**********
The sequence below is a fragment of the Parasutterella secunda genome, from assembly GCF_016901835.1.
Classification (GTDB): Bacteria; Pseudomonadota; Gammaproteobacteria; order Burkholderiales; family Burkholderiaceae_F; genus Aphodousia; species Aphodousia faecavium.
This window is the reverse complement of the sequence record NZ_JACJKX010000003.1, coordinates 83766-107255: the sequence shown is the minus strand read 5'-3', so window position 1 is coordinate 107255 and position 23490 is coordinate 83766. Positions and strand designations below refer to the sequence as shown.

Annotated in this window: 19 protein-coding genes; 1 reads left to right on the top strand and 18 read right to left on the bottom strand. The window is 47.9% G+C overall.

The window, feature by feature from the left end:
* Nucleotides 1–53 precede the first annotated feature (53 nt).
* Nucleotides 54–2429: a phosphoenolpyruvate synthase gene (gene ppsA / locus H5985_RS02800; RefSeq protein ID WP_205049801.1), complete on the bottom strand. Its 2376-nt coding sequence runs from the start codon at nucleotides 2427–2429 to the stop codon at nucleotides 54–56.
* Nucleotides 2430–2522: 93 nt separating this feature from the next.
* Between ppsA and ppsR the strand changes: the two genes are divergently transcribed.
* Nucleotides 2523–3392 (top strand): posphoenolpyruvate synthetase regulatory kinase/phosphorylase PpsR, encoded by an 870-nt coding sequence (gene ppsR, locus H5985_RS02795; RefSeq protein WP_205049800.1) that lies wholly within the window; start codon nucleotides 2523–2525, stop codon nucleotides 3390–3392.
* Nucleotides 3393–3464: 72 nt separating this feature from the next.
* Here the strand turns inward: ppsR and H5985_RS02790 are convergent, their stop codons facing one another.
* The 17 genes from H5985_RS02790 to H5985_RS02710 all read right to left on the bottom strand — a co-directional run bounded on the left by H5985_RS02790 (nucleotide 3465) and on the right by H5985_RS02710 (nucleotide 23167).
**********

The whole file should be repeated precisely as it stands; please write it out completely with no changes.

The sequence below is a fragment of the Parasutterella secunda genome, from assembly GCF_016901835.1.
Classification (GTDB): Bacteria; Pseudomonadota; Gammaproteobacteria; order Burkholderiales; family Burkholderiaceae_F; genus Aphodousia; species Aphodousia faecavium.
This window is the reverse complement of the sequence record NZ_JACJKX010000003.1, coordinates 83766-107255: the sequence shown is the minus strand read 5'-3', so window position 1 is coordinate 107255 and position 23490 is coordinate 83766. Positions and strand designations below refer to the sequence as shown.

Annotated in this window: 19 protein-coding genes; 1 reads left to right on the top strand and 18 read right to left on the bottom strand. The window is 47.9% G+C overall.

The window, feature by feature from the left end:
* Nucleotides 1–53 precede the first annotated feature (53 nt).
* Nucleotides 54–2429: a phosphoenolpyruvate synthase gene (gene ppsA / locus H5985_RS02800; RefSeq protein ID WP_205049801.1), complete on the bottom strand. Its 2376-nt coding sequence runs from the start codon at nucleotides 2427–2429 to the stop codon at nucleotides 54–56.
* Nucleotides 2430–2522: 93 nt separating this feature from the next.
* Between ppsA and ppsR the strand changes: the two genes are divergently transcribed.
* Nucleotides 2523–3392 (top strand): posphoenolpyruvate synthetase regulatory kinase/phosphorylase PpsR, encoded by an 870-nt coding sequence (gene ppsR, locus H5985_RS02795; RefSeq protein WP_205049800.1) that lies wholly within the window; start codon nucleotides 2523–2525, stop codon nucleotides 3390–3392.
* Nucleotides 3393–3464: 72 nt separating this feature from the next.
* Here the strand turns inward: ppsR and H5985_RS02790 are convergent, their stop codons facing one another.
* The 17 genes from H5985_RS02790 to H5985_RS02710 all read right to left on the bottom strand — a co-directional run bounded on the left by H5985_RS02790 (nucleotide 3465) and on the right by H5985_RS02710 (nucleotide 23167).